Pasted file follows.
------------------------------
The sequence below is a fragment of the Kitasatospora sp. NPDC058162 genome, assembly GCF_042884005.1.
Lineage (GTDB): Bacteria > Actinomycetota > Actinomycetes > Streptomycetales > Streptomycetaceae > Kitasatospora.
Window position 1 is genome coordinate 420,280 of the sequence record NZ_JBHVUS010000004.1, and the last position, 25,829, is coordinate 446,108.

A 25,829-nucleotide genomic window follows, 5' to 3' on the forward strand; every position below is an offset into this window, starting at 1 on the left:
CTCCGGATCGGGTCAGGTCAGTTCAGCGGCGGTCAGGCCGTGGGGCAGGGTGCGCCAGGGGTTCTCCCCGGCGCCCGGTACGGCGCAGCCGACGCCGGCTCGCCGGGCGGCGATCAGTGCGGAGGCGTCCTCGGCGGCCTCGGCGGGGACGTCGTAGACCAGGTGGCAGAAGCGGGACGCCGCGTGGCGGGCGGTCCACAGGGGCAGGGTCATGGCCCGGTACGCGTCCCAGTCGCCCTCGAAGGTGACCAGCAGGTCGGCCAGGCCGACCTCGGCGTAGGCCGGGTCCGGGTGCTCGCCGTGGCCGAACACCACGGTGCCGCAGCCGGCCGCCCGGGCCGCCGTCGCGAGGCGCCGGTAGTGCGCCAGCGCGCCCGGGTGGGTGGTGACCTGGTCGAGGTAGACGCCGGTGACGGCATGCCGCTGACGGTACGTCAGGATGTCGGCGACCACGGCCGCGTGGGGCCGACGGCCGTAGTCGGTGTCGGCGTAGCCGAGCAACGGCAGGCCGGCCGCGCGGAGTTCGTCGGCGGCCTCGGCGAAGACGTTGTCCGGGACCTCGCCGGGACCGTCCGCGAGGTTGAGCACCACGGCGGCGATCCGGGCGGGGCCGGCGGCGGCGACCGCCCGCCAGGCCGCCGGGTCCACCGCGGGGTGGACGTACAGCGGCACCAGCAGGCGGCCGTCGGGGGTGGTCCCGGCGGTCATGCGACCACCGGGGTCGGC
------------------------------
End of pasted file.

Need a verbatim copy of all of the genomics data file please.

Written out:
The sequence below is a fragment of the Kitasatospora sp. NPDC058162 genome, assembly GCF_042884005.1.
Lineage (GTDB): Bacteria > Actinomycetota > Actinomycetes > Streptomycetales > Streptomycetaceae > Kitasatospora.
Window position 1 is genome coordinate 420,280 of the sequence record NZ_JBHVUS010000004.1, and the last position, 25,829, is coordinate 446,108.

A 25,829-nucleotide genomic window follows, 5' to 3' on the forward strand; every position below is an offset into this window, starting at 1 on the left:
CTCCGGATCGGGTCAGGTCAGTTCAGCGGCGGTCAGGCCGTGGGGCAGGGTGCGCCAGGGGTTCTCCCCGGCGCCCGGTACGGCGCAGCCGACGCCGGCTCGCCGGGCGGCGATCAGTGCGGAGGCGTCCTCGGCGGCCTCGGCGGGGACGTCGTAGACCAGGTGGCAGAAGCGGGACGCCGCGTGGCGGGCGGTCCACAGGGGCAGGGTCATGGCCCGGTACGCGTCCCAGTCGCCCTCGAAGGTGACCAGCAGGTCGGCCAGGCCGACCTCGGCGTAGGCCGGGTCCGGGTGCTCGCCGTGGCCGAACACCACGGTGCCGCAGCCGGCCGCCCGGGCCGCCGTCGCGAGGCGCCGGTAGTGCGCCAGCGCGCCCGGGTGGGTGGTGACCTGGTCGAGGTAGACGCCGGTGACGGCATGCCGCTGACGGTACGTCAGGATGTCGGCGACCACGGCCGCGTGGGGCCGACGGCCGTAGTCGGTGTCGGCGTAGCCGAGCAACGGCAGGCCGGCCGCGCGGAGTTCGTCGGCGGCCTCGGCGAAGACGTTGTCCGGGACCTCGCCGGGACCGTCCGCGAGGTTGAGCACCACGGCGGCGATCCGGGCGGGGCCGGCGGCGGCGACCGCCCGCCAGGCCGCCGGGTCCACCGCGGGGTGGACGTACAGCGGCACCAGCAGGCGGCCGTCGGGGGTGGTCCCGGCGGTCATGCGACCACCGGGGTCGGC